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photograph set up for printing

1130 Views 2 Replies 3 Participants Last post by  KevinTSM
When taking a photograph, how do you create it to the correct size and format when trying to print on a t-shirt?

I have just started the industry and my first three designs are way to small to put on a t-shirt... any advice is great!
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Since you are doing Photography, it all starts with your camera:

File size has to do with the pixel dimensions of the file. For example, a 12 mega pixel camera would have a pixel dimension of 3000 x 4000 pixels. 3000 multiplied by 4000 equals 12 million, that’s where 12 mega pixels comes from (mega = million). You can choose various file dimensions when you are setting up your camera to take pictures. If you just need small snaps of a party, then you wouldn’t need such big files, but if you are trying to put a design on a tee shirt, you'd need it to be at least the size of the print. Here are some typical file sizes to make certain sizes of prints:

  • 4×6 inch print: 800 x 1200 pixels
  • 5×7 inch print: 1000 x 1400 pixels
  • 8×10 inch print: 1600 x 2000 pixels
  • 11×14 inch print: 2200 x 2800 pixels
These dimensions above are for a 200 ppi file. I like to print at 300 ppi, but very few people will notice the difference, especially if your image is exposed properly and of good quality. That brings me to this – compression quality.

There is no standard way to describe compression. Camera manufacturers use all sorts of terms. Here are a few I’ve come across, but there are several more.

  • Normal – Fine – Superfine
  • Basic – Normal – Fine
  • Good – Better – Best
  • Canon uses these symbols. Smooth is best, stepped is worst quality.

Consult your camera manual to determine which is the best possible quality. My advice: Set your camera on the best possible quality and always leave it there. You can always change the file size, if you need to fit more photos on your memory card.

What the people making films for screen printing are looking for is a file size that is at the size you will be printing. Typically, for an adult unisex tee, the 11 x 14 at 200 dpi is sufficient. But it is always easier to downscale an image than it is to upscale an image. So going above and beyond the file size and compression is generally good practice. This gives some leeway for the persons making the films to adjust as needed.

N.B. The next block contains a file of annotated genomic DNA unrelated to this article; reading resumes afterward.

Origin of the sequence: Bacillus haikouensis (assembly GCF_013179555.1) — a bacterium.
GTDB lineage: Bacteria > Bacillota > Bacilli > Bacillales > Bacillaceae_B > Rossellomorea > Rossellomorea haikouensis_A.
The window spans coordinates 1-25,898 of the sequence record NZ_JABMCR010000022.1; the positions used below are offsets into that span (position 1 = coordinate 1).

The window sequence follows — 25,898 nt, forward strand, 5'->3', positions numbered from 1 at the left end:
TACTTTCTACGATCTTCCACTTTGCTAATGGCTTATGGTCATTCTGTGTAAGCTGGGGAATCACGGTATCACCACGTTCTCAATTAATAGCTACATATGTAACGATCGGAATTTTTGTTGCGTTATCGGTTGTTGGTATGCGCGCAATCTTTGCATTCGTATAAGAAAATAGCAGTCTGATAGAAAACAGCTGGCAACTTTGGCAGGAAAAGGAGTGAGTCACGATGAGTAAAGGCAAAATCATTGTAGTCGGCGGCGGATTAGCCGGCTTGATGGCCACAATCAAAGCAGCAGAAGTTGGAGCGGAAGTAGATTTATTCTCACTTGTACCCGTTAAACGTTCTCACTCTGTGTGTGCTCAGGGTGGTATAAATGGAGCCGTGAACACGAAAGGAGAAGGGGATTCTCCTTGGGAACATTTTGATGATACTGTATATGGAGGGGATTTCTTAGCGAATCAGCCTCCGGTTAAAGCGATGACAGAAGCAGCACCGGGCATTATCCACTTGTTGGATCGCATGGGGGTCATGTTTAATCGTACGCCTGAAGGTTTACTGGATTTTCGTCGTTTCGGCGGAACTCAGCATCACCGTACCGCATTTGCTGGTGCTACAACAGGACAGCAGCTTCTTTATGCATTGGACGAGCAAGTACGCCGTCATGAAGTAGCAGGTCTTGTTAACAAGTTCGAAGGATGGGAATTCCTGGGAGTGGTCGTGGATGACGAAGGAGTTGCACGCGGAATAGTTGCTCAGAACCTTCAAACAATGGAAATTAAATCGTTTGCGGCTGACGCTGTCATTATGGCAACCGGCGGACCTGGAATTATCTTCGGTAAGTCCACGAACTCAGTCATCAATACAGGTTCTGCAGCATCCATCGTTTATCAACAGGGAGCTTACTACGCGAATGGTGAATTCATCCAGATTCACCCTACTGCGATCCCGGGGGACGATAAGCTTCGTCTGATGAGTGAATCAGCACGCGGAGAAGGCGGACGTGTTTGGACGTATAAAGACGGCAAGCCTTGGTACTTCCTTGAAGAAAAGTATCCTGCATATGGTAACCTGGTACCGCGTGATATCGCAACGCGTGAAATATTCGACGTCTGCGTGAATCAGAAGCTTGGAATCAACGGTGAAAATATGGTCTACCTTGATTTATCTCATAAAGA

As far as file format, your camera will not have a lot of choice. Most cameras use either jpg or RAW. For the most part, jpg is what you'll want. Cameras are unable to create vectored files. And since photographs (i.e. jpgs) will always be a raster image, the film maker will be using Photoshop or Corel to create each screen.

How the job will be done is different depending on the image and which substrate it is going on. Typically, dark garments use either Simulated Process or Index methods of creating screens. CMYK for light colored garments. That's not to say each are exclusive. Many light colored garments are printed in Simulated Process or Index. But CMYK is almost never printed on dark shirts.

Which brings us to an alternative. There is another method of printing on textiles called direct to garment (DTG) which bypasses screen creation all together. In this method, there is a modified inkjet printer that uses specially modified inks that load the garments directly into the printer - no screens needed!

Typically, DTG printing is for lower run counts. For example, you'd wouldn't want to run 600 shirts in a DTG machine because it would take a long time to print them all. But if you want to put a photograph on a shirt for a birthday party, DTG machines shine due to the lower cost.

Shirt color, run size, number of colors, cost, and time are factors that determine how the art is set up for screen printing.

Hopefully, I've been helpful
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What size print do you want to do on your shirt, out of interest.
I have printed many photgraphs in all types of conditions, I have had some so bad, with sunlight
flooding the print.
What i am trying to get across is that even if your pic is good resolution, there are many factors in DTG
printing that you will have to contend with, Although I have not seen a picture done on the new Brother GT3 that has 1200 DPI setting available.
With a little experience and some photshop practice you will shoot the problems.
There is nothing else that i can add after Kleans comprehensive and informative post.
Good luck.
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